The Wolverine The Review

the-wolverine-wallpaperWhen first watching “The Wolverine,” all I could do was compare it to “X-Men Origins: Wolverine.” It just had to be better than that mess. That wasn’t too difficult to do. However, once I started to let the second Wolverine movie stand on its own, I realized it didn’t little more past that initial goal.

The film has Logan going to Japan so that a dying man whom Logan saved in World War II can say a proper good bye before passing. As a thank you for saving him all those year’s ago, the man offers Logan, who does not age thanks to his healing ability, a chance to be mortal. Of course nothing can ever be that simple, and throughout the movie we see everyone’s true intentions and how they all collide with each other.

Here is the main way this movie surpasses Origins. Where Wolverine’s first solo effort was heavily tied to the other X-Men movies, this one essentially stands on its own. Jean Grey does have a significant role, but she mostly acts as a vehicle for Wolvie’s inner thoughts and you are brought up to speed easily enough. Through Jean, we see how Logan has had enough of the life he has led killing and watching his loved ones die while he doesn’t age. It’s the killing part however that is my first gripe with the film, and all the movies Wolverine has been in the more I think about it.

Wolverine is most notable for being a ferocious killing machine who goes into berserker rage. While that behavior is certainly referenced, we never actually see it. At no point does he ever lose control of his actions and really let loose. Instead he just fights everyone in a controlled fashion. He should be acting like an animal on the loose. He doesn’t even really take advantage of the fact that he has razor sharp claws coming out of his hands. Sure there are some stabs, but he fights more like Batman than a wild animal. Overall, the fight scenes are just a bit tame. Yes, the bullet train scene was cool, but there just weren’t many moments that got a big reaction from the audience.

My other gripe is the way they handled Logan losing his healing ability. I had a small issue with how it was taken instead of him choosing to have it removed, but the effects of it are what really bothered me. It could have been played as a big dramatic moment for him. Sustaining real pain that doesn’t go away for the first time. Just popping out his claws the first time without a healing factor could have made him scream. Instead he just gets a little dizzy from wounds and has a limp for a while. Then when he does have his healing factor, it is basically just seen healing cuts that he gets on his face so that enemies can look freaked out when they realize they can’t hurt him. It all just comes off as playing it too safe.

Just once during the movie I would have liked to see Wolverine get his face blown off and see a gruesome shot of his skull or guts exposed, or seeing any other character bleed or lose a limb. It doesn’t have to be an entire movie and blood and guts, but to at least introduce how far Wolverine and his abilities can go would go a long way toward giving us Logan we know and love. Instead, the worst that happens to Wolverine is losing his hair in an explosion, and a guy gets stabbed in the neck with no blood in sight. Would it have really been so horrible to have an explosion take some of the skin of his face to regenerate, and for a couple of guys to have their legs chopped off in battle?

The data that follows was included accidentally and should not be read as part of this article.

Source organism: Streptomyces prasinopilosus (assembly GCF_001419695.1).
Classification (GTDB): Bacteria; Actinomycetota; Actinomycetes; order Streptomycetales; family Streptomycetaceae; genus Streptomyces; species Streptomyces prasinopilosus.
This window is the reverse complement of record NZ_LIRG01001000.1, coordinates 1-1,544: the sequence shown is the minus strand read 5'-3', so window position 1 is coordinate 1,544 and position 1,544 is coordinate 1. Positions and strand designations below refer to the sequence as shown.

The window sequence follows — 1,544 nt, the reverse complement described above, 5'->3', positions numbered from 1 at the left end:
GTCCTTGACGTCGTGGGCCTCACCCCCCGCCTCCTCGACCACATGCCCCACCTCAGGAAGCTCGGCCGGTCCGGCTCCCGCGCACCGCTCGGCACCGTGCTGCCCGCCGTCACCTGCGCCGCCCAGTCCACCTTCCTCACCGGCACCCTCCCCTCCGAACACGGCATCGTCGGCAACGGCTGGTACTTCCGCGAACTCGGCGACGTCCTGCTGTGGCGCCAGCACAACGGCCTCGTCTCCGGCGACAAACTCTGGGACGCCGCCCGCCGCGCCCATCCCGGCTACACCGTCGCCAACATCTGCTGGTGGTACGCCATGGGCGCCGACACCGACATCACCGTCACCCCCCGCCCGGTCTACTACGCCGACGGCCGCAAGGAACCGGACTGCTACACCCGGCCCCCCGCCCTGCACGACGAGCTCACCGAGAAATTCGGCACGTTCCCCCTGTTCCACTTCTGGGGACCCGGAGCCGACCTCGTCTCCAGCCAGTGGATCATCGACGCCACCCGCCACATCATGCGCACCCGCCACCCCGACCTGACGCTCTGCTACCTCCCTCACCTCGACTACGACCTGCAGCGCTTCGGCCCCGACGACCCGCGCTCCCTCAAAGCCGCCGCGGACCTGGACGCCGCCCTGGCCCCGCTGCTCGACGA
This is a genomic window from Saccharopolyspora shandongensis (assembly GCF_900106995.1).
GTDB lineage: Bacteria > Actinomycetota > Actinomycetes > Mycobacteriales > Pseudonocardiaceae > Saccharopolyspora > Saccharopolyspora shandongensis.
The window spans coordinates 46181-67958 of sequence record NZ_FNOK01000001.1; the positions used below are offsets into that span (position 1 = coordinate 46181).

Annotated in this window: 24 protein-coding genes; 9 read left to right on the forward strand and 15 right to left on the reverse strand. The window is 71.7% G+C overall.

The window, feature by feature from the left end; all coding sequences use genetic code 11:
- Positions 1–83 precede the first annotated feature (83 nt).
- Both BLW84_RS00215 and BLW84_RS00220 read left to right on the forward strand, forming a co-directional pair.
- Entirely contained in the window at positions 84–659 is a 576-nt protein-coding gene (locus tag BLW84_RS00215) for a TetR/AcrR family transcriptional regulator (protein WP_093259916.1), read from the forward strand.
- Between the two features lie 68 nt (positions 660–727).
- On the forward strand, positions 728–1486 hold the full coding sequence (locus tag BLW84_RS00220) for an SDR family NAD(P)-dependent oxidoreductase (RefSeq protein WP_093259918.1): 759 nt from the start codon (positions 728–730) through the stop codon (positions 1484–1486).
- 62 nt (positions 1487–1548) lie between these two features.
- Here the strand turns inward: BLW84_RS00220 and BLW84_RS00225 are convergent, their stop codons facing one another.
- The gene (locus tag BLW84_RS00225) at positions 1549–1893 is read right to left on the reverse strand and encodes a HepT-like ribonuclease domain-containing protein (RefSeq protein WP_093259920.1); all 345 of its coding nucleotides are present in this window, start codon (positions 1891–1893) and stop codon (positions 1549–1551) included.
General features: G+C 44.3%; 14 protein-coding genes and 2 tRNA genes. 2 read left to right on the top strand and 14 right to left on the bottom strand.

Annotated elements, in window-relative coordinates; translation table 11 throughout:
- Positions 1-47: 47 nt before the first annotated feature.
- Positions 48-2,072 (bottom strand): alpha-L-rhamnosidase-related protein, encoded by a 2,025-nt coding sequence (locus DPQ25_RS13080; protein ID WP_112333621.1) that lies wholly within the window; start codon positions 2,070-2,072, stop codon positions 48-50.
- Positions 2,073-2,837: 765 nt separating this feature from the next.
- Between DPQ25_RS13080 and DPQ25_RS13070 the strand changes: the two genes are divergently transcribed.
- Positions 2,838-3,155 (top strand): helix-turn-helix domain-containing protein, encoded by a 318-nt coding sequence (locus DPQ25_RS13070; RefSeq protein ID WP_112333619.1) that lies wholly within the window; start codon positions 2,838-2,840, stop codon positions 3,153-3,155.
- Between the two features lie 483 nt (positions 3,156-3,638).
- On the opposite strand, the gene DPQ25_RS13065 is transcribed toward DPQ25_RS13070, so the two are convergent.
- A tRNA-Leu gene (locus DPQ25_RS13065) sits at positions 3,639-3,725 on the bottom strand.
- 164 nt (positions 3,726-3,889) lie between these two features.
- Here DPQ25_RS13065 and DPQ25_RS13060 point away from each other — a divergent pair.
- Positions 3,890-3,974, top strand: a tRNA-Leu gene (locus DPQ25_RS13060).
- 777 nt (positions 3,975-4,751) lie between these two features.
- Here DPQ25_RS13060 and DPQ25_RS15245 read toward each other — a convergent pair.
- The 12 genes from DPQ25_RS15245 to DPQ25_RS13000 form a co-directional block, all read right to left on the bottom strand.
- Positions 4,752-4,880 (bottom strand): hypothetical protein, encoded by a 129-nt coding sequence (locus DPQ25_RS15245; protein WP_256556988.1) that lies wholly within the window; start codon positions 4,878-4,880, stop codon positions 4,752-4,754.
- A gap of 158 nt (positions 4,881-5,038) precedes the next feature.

The rest of the positives all come with negatives of their own. Thankfully, The Wolverine does not try to throw a ton of X-Men characters at you like Origins did, however by the end of the movie all of those characters get exposed for their character flaws. Viper is initially believable as a biochemist to go with her powers, but then she also knows ninjitsu? The other supporting characters seem to swap sides on a dime, and seriously does everyone have to be a trained ninja? I also liked having the bulk of the movie take place in Japan to separate it from the other X-films and provide a fresh setting true to the comics, but despite being on location, it was a very Americanized interpretation. More Rush Hour than Kill Bill. The more I think about it, that could some up my entire opinion of the movie.

Hugh Jackman is of course great as Wolverine. He could probably do this in his sleep by now but he keeps bringing the attitude and look you want from Logan. He just isn’t required to do enough with it here. The rest of the cast is fine, excluding Rila Fukushima who stands out as Yukio, Logan’s sidekick.

I didn’t hate The Wolverine by any means. I just didn’t like it very much. It existed. It was better than X-Men Origins: Wolverine. It just wasn’t more than that.

Stay for the post credit scene though. It makes the whole movie worth going to.

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